Reel Critics: No corn in this 'Nebraska'

Director Alexander Payne knows his way around Oscar-worthy films and great actors. He proved it in "Sideways" with Paul Giamatti, "The Descendants" with George Clooney and "About Schmidt" with Jack Nicholson. Payne takes the time to develop his characters in great depth and paint a detailed picture of their lives

In "Nebraska," he gets an aging Bruce Dern to give the performance of his career as a crabby, cantankerous old man living a lowbrow life in Montana. He receives a mass mailer telling him he has won a million dollars and believes it's true. This triggers a chain of events that cause his adult son to drive him to Lincoln, Neb., to claim his prize or prove him wrong. The resulting father-son road trip is the real purpose of the movie.

Will Forte is outstanding as the sensitive son trying to humor his dad. As the dysfunctional family is revealed, more offbeat characters enter the picture. The glorious black-and-white cinematography does justice to the throwback look and feel of the whole enterprise. Wildly funny at times, it's also sad and uplifting in equal measure. "Nebraska" is sure to get attention at Oscar time.

—John Depko


'Hunger' invites a third helping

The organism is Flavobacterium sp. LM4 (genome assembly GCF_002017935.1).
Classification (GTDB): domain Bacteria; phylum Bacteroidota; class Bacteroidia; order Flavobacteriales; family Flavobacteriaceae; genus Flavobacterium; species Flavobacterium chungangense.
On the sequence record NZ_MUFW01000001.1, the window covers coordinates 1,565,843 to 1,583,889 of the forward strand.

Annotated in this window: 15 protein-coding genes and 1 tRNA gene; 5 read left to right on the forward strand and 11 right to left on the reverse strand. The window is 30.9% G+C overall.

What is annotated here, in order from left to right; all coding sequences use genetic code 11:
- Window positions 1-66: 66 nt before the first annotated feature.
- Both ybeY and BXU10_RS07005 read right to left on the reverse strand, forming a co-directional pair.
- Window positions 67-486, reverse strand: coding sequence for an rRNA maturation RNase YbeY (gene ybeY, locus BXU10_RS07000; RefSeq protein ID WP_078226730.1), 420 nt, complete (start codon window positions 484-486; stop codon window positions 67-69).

In this second installment of the futuristic action series, "The Hunger Games: Catching Fire" builds quite nicely on the drama and thrills of the first.

Katniss Everdeen (Jennifer Lawrence), the beautiful "victor" of a deadly government-sponsored tournament, is plagued by guilt for the lives taken.

In order to ensure the continued survival of her family and home district, she and co-winner Peeta (Josh Hutcherson) must keep up the charade they're lovers and go on a nationwide tour. On their travels around 13 districts, we see that the country of Panem is not like its elite, grotesquely excessive Capital. People are angry, hungry and oppressed — the stuff rebellions are made of.

This is not unnoticed by President Snow (a sly Donald Sutherland), now hell-bent on turning Katniss' enormous popularity against her and quashing any thought of revolution. So he decrees a "Quarter Quell" in which previous winners must battle each other to the death.

Lawrence is terrific as always, showing us her desperate struggle to keep those she loves safe. Woody Harrelson, Elizabeth Banks and Stanley Tucci also return for memorable performances. Costume designer Trish Summerville deserves a special shout-out for her fantastical designs.

"Catching Fire" is slow to spark at first, but the plot twists and characters keep our interest building to an exciting finish. It's great to see that a film of this genre is not just about the special effects. By the time the credits rolled, I was definitely hungry for more.

—Susanne Perez

JOHN DEPKO is a retired senior investigator for the Orange County public defender's office. He lives in Costa Mesa and works as a licensed private investigator. SUSANNE PEREZ lives in Costa Mesa and is an executive assistant for a company in Irvine.

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